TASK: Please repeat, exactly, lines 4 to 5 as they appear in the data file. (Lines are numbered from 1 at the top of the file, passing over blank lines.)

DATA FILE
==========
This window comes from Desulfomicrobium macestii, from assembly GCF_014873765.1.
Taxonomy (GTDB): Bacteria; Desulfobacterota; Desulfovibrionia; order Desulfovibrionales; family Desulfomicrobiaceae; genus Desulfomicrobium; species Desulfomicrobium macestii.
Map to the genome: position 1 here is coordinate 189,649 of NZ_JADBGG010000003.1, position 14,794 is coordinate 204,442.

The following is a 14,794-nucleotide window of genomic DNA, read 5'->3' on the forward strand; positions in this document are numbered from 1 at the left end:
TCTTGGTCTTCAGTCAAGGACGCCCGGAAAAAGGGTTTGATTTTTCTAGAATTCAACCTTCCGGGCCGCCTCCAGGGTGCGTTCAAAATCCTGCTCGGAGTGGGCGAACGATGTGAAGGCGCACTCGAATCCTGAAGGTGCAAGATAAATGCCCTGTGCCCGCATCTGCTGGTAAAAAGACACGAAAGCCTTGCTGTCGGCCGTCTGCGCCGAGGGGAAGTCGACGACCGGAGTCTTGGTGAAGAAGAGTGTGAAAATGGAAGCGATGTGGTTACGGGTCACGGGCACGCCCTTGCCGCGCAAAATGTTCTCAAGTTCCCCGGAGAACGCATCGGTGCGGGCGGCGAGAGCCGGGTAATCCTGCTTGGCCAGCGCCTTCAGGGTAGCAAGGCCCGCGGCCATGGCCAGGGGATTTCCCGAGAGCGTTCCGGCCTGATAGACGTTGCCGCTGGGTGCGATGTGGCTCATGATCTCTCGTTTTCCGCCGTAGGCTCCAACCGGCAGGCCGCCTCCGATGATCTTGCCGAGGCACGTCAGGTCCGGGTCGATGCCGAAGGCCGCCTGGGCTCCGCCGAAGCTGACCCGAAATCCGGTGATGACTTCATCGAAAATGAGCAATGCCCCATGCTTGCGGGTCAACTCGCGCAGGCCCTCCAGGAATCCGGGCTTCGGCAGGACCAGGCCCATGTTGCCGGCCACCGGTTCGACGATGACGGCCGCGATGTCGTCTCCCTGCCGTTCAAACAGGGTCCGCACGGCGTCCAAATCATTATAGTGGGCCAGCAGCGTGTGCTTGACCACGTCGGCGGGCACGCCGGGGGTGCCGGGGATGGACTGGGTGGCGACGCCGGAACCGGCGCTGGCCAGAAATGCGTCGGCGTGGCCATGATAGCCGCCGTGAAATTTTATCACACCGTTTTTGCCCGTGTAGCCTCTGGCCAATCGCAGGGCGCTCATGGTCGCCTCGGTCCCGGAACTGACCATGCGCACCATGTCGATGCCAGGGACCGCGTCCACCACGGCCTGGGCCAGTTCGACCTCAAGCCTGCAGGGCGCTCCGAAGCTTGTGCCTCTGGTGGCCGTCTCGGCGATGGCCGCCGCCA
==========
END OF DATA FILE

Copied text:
The following is a 14,794-nucleotide window of genomic DNA, read 5'->3' on the forward strand; positions in this document are numbered from 1 at the left end:
TCTTGGTCTTCAGTCAAGGACGCCCGGAAAAAGGGTTTGATTTTTCTAGAATTCAACCTTCCGGGCCGCCTCCAGGGTGCGTTCAAAATCCTGCTCGGAGTGGGCGAACGATGTGAAGGCGCACTCGAATCCTGAAGGTGCAAGATAAATGCCCTGTGCCCGCATCTGCTGGTAAAAAGACACGAAAGCCTTGCTGTCGGCCGTCTGCGCCGAGGGGAAGTCGACGACCGGAGTCTTGGTGAAGAAGAGTGTGAAAATGGAAGCGATGTGGTTACGGGTCACGGGCACGCCCTTGCCGCGCAAAATGTTCTCAAGTTCCCCGGAGAACGCATCGGTGCGGGCGGCGAGAGCCGGGTAATCCTGCTTGGCCAGCGCCTTCAGGGTAGCAAGGCCCGCGGCCATGGCCAGGGGATTTCCCGAGAGCGTTCCGGCCTGATAGACGTTGCCGCTGGGTGCGATGTGGCTCATGATCTCTCGTTTTCCGCCGTAGGCTCCAACCGGCAGGCCGCCTCCGATGATCTTGCCGAGGCACGTCAGGTCCGGGTCGATGCCGAAGGCCGCCTGGGCTCCGCCGAAGCTGACCCGAAATCCGGTGATGACTTCATCGAAAATGAGCAATGCCCCATGCTTGCGGGTCAACTCGCGCAGGCCCTCCAGGAATCCGGGCTTCGGCAGGACCAGGCCCATGTTGCCGGCCACCGGTTCGACGATGACGGCCGCGATGTCGTCTCCCTGCCGTTCAAACAGGGTCCGCACGGCGTCCAAATCATTATAGTGGGCCAGCAGCGTGTGCTTGACCACGTCGGCGGGCACGCCGGGGGTGCCGGGGATGGACTGGGTGGCGACGCCGGAACCGGCGCTGGCCAGAAATGCGTCGGCGTGGCCATGATAGCCGCCGTGAAATTTTATCACACCGTTTTTGCCCGTGTAGCCTCTGGCCAATCGCAGGGCGCTCATGGTCGCCTCGGTCCCGGAACTGACCATGCGCACCATGTCGATGCCAGGGACCGCGTCCACCACGGCCTGGGCCAGTTCGACCTCAAGCCTGCAGGGCGCTCCGAAGCTTGTGCCTCTGGTGGCCGTCTCGGCGATGGCCGCCGCCA